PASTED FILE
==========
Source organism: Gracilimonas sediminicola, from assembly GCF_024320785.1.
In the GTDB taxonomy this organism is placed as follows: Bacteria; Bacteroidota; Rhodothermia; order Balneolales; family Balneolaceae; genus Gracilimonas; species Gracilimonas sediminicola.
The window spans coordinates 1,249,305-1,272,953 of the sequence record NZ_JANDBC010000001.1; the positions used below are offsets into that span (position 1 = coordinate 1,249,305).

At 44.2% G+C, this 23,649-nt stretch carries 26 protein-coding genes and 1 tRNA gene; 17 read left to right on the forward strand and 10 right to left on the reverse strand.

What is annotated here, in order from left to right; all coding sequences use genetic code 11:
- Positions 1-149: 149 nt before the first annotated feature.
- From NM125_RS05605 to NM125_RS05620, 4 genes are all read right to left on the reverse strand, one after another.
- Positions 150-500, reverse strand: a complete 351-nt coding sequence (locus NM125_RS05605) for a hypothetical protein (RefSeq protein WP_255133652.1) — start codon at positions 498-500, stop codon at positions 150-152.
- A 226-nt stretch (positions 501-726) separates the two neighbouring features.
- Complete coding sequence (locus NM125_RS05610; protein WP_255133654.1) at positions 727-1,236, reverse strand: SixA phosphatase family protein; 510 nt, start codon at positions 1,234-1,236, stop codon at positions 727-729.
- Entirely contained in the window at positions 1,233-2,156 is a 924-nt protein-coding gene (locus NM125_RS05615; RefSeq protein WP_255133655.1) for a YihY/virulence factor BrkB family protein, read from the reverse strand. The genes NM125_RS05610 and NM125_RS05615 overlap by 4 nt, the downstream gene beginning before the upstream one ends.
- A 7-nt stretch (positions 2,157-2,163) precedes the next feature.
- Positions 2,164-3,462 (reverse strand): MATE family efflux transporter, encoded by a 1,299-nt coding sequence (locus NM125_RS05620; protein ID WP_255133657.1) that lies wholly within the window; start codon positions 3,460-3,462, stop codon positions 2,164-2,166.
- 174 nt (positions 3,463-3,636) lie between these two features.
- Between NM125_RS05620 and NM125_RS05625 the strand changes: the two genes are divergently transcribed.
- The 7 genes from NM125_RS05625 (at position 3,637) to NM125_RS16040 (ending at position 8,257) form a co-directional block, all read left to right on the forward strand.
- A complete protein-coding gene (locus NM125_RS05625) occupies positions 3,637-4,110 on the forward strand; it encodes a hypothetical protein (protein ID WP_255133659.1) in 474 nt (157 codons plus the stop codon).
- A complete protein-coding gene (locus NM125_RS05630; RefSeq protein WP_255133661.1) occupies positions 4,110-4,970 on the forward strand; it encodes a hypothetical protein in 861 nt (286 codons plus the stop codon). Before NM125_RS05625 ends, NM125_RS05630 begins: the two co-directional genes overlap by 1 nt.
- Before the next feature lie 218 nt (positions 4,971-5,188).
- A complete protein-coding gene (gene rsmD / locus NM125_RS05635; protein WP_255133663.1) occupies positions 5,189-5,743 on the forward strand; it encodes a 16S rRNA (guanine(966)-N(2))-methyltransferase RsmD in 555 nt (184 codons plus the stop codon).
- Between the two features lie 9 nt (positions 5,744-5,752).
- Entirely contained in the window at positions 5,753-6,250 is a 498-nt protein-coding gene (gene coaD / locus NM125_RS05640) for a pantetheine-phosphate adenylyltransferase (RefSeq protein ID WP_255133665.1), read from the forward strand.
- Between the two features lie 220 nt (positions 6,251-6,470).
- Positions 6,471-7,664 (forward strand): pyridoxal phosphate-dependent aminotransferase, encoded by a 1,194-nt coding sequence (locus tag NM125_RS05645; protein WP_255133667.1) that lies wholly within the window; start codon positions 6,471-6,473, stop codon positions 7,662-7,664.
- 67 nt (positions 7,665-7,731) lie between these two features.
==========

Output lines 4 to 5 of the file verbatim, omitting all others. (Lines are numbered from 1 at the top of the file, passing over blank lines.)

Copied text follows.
At 44.2% G+C, this 23,649-nt stretch carries 26 protein-coding genes and 1 tRNA gene; 17 read left to right on the forward strand and 10 right to left on the reverse strand.

What is annotated here, in order from left to right; all coding sequences use genetic code 11: